BAIT NOMINATES MOST INCORRECT STATE BUYERS
Bulgarian computer companies are particularly sentitive to the State-organized tenders for delivery of equipment and spare parts. This is easily explained by the fact that almost 80% of the local hardware and software business relies on orders from the State administration and state-run companies. But tenders for computers, organized by budget institutions, often breed discontent in the participants. The Public Procurement Act - intended to regulate such tenders - is most frequently eluded, pundits comment.
The practice of organizing tenders for computer equipment in State institutions was one of the major issues at this week's press conference of the Bulgarian Association for Information Technologies (BAIT). Its representatives seem to have taken courage now when the Government is in resignation and even furnished journalists with a list of the institutions that according to them are most incorrect in that respect. The National Assembly, the Agriculture State Fund, the State Agency for Youth and Sports, the Ministry of Finance, the Supreme Administrative Court, the Ministry of Health Care, and the National Health Insurance Fund, are all on the list.
The nomination was made according to complaints from BAIT members, which have participated in tenders, organized by these institutions in compliance with the Public Procurement Act. The main criterion in rating the bids is usually the price, but it can be often misleading, BAIT points out. For example, legal provisions stipulate that if a company offers a price that is 20% lower than the remaining ones, all filed bids should be considered once again. But there is not a practical mechanism for doing this, and the organizers most frequently take advantage of that and do not reconsider the offers.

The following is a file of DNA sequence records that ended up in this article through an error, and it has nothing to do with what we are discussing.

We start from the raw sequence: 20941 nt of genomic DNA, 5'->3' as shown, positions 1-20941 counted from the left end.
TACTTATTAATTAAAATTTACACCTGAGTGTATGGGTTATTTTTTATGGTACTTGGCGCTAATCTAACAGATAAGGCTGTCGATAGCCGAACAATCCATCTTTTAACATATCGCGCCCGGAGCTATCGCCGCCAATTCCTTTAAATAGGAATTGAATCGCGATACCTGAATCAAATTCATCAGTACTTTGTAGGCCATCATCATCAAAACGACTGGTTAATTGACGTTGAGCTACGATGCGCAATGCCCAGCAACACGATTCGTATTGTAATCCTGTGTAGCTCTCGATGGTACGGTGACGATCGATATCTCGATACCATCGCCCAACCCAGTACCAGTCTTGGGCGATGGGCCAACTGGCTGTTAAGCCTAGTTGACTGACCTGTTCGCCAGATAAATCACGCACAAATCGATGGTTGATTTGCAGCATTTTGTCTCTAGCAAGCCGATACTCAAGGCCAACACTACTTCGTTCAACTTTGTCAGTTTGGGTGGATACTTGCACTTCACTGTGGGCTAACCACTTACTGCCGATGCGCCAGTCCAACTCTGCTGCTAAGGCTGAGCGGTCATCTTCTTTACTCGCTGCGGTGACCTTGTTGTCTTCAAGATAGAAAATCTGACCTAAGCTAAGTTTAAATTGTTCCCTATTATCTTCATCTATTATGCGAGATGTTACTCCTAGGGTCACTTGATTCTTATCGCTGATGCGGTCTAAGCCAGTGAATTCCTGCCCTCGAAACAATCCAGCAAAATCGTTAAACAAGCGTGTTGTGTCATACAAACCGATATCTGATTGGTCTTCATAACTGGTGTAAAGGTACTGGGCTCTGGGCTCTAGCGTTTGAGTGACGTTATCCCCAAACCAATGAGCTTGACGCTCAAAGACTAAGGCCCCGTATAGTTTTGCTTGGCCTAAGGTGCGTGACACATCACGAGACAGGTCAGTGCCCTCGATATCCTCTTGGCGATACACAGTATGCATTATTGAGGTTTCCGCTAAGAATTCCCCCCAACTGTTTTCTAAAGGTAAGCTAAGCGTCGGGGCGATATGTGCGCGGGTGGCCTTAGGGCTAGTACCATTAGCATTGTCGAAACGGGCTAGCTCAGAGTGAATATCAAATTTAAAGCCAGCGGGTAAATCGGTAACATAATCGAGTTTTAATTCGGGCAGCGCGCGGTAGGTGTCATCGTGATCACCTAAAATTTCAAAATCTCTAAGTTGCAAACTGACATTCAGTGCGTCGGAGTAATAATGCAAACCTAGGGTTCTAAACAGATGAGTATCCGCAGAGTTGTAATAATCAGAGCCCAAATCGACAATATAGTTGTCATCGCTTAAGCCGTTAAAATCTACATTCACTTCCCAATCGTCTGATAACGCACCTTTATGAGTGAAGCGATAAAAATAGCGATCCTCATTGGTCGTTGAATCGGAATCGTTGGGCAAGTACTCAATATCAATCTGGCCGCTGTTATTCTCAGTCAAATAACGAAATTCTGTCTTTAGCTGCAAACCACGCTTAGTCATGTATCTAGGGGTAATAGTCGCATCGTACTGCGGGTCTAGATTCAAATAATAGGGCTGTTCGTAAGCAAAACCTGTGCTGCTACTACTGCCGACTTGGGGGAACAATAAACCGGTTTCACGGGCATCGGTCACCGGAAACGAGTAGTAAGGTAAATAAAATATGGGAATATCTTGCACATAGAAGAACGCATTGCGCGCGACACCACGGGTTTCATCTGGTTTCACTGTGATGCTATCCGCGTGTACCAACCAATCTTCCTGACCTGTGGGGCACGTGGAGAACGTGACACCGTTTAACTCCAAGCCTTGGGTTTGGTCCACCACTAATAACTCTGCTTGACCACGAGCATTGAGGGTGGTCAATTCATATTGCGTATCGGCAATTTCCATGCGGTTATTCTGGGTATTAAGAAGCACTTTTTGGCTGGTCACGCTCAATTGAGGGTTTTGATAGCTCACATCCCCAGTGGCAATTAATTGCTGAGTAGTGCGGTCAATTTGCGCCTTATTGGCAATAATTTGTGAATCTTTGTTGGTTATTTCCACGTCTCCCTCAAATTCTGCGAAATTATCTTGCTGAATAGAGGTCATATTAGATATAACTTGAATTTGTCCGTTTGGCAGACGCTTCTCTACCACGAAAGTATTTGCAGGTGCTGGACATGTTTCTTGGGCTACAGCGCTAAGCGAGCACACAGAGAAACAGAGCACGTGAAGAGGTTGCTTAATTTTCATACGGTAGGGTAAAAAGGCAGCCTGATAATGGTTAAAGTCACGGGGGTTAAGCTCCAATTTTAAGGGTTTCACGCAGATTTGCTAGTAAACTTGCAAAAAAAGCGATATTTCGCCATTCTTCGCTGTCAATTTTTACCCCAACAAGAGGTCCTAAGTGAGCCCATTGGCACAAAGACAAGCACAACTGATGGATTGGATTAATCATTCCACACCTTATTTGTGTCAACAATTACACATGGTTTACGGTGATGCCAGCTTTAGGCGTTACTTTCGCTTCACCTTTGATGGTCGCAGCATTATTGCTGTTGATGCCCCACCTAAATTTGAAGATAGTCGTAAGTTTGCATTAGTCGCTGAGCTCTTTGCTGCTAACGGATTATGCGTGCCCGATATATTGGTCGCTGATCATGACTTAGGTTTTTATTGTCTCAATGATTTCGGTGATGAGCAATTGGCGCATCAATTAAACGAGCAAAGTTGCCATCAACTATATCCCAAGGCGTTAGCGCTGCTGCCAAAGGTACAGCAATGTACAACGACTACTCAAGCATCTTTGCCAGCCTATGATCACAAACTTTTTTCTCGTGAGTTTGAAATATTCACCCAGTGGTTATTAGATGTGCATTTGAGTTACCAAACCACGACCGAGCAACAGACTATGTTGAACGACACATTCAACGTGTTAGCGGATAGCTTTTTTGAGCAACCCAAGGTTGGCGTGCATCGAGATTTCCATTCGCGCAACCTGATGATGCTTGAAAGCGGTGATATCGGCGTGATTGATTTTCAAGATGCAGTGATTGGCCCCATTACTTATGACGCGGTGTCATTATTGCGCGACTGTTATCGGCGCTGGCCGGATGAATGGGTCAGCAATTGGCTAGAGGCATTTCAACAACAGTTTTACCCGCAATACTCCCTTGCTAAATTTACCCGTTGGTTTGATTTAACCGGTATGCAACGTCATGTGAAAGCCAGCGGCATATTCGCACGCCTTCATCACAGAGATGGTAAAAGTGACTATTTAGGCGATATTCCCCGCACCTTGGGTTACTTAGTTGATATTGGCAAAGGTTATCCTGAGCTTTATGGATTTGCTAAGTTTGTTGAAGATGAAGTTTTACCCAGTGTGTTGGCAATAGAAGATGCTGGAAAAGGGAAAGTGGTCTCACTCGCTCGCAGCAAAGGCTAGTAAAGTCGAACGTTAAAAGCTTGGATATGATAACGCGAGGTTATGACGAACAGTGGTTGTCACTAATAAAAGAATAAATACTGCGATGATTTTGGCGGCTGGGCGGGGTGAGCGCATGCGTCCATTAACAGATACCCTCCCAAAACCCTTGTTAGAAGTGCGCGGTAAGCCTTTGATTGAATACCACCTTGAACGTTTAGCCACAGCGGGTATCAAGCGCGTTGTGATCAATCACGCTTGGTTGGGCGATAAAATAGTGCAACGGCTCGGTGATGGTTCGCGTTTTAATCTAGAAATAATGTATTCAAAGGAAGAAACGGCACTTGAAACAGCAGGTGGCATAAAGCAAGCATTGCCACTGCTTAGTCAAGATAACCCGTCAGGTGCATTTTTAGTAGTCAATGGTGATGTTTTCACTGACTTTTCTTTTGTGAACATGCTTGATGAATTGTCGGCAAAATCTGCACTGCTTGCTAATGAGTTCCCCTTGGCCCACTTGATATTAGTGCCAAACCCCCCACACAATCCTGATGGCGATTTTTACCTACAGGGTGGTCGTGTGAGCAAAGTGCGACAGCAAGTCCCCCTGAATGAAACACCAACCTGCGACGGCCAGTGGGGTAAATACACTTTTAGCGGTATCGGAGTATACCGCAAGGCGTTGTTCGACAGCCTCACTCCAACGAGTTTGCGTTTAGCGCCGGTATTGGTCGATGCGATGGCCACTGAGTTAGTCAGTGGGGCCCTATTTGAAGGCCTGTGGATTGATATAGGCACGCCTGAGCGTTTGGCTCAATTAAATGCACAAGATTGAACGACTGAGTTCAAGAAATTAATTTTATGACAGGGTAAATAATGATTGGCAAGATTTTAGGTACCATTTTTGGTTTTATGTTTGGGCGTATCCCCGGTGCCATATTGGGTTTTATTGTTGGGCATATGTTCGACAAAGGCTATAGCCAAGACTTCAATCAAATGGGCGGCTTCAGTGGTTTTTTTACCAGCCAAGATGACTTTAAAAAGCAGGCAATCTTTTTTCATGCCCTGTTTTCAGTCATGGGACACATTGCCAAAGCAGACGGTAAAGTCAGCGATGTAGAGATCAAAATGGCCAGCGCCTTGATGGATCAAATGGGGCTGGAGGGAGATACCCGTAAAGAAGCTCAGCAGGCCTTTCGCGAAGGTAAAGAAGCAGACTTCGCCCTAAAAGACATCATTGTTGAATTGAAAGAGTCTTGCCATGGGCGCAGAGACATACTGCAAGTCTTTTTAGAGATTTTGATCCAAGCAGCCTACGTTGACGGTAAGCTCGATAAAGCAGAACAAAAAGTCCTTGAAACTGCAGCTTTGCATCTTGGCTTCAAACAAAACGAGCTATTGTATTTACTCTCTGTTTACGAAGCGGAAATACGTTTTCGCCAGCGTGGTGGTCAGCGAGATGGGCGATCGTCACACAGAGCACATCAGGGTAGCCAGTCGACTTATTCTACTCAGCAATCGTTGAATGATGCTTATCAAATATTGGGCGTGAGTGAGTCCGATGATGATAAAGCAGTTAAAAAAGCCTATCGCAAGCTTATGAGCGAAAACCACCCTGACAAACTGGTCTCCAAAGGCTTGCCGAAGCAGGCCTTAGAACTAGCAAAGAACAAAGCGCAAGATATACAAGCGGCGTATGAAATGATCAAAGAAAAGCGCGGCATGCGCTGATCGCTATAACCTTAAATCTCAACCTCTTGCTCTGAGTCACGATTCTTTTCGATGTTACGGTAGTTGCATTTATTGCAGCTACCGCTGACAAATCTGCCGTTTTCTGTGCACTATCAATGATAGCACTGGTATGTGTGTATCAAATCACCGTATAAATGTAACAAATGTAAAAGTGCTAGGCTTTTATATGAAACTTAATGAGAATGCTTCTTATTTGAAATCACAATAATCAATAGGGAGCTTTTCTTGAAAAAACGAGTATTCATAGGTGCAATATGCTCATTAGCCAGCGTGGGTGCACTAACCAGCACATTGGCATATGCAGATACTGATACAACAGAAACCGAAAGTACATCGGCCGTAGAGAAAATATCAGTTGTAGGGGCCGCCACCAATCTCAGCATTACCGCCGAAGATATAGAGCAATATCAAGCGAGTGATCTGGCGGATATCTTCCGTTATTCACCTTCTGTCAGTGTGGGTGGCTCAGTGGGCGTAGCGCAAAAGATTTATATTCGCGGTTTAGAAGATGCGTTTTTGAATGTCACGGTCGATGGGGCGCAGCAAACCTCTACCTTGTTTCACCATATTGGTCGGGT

The big deposits required from bidders in the tenders are another serious hindrance. The money should be deposited in the bank accounts of the respective institutions and the companies cannot use it while the bidding procedure is in progress. At the same time, the Public Procurement Act does not explicitely say how long the tender procedure can last.
BAIT members also criticized the practice of setting too high prices for tender dossiers. One of the striking instances that was quoted was the tender invited by the Water Supply and Sewage Company of Vratsa for six computers and one copying machine. The tender dossiers were sold at BGL250 apiece.
BAIT will state its views on amendments to the Public Procurement Act and to other administrative acts during its future meeting with representatives of the parliamentary group of the National Movement Simeon II (NMSII). NMSII promised support in principle for the development of the IT business in Bulgaria.
When organizations such as BAIT are concerned, however, it should be born in mind that the interests of the sector frequently differ from the interests of the individual companies, which have appointed their representatives to the leadership of the respective branch organization. In that sense companies, that have so far been favoured by the government could be replaced by new ones, and the market principle will again remain in the background, as it has often happened over the last years.